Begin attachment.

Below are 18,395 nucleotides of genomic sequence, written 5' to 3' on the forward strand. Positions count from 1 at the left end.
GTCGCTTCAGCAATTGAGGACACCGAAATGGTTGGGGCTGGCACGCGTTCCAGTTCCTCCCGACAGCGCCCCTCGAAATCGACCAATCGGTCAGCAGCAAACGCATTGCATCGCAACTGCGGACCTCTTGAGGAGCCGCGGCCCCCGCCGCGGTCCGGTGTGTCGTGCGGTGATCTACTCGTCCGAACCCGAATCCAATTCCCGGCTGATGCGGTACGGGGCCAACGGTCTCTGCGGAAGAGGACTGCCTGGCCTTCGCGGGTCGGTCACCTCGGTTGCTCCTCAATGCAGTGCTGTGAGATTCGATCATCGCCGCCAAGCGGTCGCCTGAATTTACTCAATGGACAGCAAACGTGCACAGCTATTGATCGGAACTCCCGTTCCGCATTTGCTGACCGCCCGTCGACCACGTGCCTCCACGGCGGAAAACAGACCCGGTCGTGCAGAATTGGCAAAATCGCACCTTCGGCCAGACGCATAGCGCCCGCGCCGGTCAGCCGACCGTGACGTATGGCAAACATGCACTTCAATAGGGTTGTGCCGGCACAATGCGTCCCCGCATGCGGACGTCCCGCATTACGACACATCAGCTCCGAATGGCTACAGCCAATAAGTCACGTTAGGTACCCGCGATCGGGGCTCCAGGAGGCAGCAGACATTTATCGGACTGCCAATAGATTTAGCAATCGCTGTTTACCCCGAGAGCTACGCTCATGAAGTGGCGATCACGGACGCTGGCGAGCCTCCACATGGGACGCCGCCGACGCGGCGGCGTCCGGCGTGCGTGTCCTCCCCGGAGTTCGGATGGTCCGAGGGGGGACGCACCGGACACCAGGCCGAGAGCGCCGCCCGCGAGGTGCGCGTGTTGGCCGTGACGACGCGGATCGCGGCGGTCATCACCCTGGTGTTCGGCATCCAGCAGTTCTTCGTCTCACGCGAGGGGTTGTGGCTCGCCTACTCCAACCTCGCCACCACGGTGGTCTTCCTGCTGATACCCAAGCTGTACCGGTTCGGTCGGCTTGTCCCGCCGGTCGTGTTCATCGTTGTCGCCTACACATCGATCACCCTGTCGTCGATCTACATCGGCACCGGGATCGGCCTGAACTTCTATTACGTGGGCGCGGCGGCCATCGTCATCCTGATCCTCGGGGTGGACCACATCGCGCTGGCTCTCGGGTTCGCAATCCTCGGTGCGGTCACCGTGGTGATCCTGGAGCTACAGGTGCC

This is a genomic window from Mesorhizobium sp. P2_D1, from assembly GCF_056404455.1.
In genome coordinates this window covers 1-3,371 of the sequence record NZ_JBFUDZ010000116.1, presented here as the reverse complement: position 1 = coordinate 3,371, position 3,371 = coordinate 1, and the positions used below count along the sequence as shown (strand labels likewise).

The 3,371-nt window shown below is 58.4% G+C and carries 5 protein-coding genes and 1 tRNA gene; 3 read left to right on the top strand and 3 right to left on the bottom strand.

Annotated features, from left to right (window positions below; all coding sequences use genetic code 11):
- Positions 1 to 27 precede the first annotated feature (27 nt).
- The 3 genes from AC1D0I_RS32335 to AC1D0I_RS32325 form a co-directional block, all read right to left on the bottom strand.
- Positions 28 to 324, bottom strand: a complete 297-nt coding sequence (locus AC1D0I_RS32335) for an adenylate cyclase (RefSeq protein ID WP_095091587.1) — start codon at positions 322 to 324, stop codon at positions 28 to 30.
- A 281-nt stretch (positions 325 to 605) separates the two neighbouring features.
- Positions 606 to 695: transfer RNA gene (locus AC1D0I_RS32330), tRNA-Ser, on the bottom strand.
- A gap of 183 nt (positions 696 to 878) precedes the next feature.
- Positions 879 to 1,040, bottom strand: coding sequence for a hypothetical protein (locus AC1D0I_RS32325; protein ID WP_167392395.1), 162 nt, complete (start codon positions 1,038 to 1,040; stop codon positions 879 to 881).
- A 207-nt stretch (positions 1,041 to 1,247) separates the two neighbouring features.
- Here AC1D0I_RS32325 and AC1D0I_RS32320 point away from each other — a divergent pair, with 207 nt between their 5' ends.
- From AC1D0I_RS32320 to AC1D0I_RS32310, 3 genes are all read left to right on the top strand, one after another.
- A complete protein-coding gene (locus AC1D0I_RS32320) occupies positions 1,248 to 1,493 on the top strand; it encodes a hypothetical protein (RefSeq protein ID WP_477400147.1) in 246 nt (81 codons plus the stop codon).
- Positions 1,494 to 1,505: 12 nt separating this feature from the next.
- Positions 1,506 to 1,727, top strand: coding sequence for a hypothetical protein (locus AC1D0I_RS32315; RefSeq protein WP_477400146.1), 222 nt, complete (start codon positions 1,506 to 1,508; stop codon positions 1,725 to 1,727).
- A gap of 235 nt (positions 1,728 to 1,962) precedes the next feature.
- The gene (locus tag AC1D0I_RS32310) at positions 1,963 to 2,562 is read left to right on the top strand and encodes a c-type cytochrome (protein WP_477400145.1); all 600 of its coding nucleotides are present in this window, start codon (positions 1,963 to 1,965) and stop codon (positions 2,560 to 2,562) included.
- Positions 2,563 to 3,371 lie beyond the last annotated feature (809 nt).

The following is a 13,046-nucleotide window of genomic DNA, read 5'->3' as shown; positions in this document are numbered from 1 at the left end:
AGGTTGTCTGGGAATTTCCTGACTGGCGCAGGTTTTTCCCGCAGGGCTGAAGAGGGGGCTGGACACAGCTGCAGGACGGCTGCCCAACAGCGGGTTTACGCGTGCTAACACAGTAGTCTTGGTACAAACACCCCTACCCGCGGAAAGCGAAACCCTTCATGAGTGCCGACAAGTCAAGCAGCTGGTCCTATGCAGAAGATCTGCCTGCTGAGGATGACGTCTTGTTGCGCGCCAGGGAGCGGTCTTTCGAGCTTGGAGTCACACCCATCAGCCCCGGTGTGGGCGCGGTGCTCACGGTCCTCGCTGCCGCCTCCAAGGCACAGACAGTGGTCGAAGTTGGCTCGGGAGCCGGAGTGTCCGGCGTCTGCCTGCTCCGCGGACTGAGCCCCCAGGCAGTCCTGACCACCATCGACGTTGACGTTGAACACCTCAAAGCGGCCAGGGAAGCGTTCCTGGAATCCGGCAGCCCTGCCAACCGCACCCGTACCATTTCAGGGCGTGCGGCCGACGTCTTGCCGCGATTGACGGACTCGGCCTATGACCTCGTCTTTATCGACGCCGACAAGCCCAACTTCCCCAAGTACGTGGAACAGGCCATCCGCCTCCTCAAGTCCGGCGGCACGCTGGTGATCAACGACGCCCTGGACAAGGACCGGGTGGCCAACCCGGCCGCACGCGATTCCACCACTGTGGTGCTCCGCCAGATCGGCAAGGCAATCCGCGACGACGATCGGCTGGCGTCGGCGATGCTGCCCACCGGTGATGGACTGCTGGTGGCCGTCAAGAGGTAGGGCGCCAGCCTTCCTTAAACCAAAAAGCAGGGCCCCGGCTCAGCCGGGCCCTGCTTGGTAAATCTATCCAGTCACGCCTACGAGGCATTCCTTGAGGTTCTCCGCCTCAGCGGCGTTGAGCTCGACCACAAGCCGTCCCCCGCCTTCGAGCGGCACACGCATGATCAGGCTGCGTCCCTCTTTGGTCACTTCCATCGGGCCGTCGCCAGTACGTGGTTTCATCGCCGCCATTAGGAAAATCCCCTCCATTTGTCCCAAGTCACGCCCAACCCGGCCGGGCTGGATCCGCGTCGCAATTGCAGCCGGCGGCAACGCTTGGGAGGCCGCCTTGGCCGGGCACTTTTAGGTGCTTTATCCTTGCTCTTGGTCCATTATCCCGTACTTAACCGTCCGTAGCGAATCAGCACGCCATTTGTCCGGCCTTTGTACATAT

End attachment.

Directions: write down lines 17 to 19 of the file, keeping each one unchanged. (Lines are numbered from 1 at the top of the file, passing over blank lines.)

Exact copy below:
- A complete protein-coding gene (locus AC1D0I_RS32320) occupies positions 1,248 to 1,493 on the top strand; it encodes a hypothetical protein (RefSeq protein ID WP_477400147.1) in 246 nt (81 codons plus the stop codon).
- Positions 1,494 to 1,505: 12 nt separating this feature from the next.
- Positions 1,506 to 1,727, top strand: coding sequence for a hypothetical protein (locus AC1D0I_RS32315; RefSeq protein WP_477400146.1), 222 nt, complete (start codon positions 1,506 to 1,508; stop codon positions 1,725 to 1,727).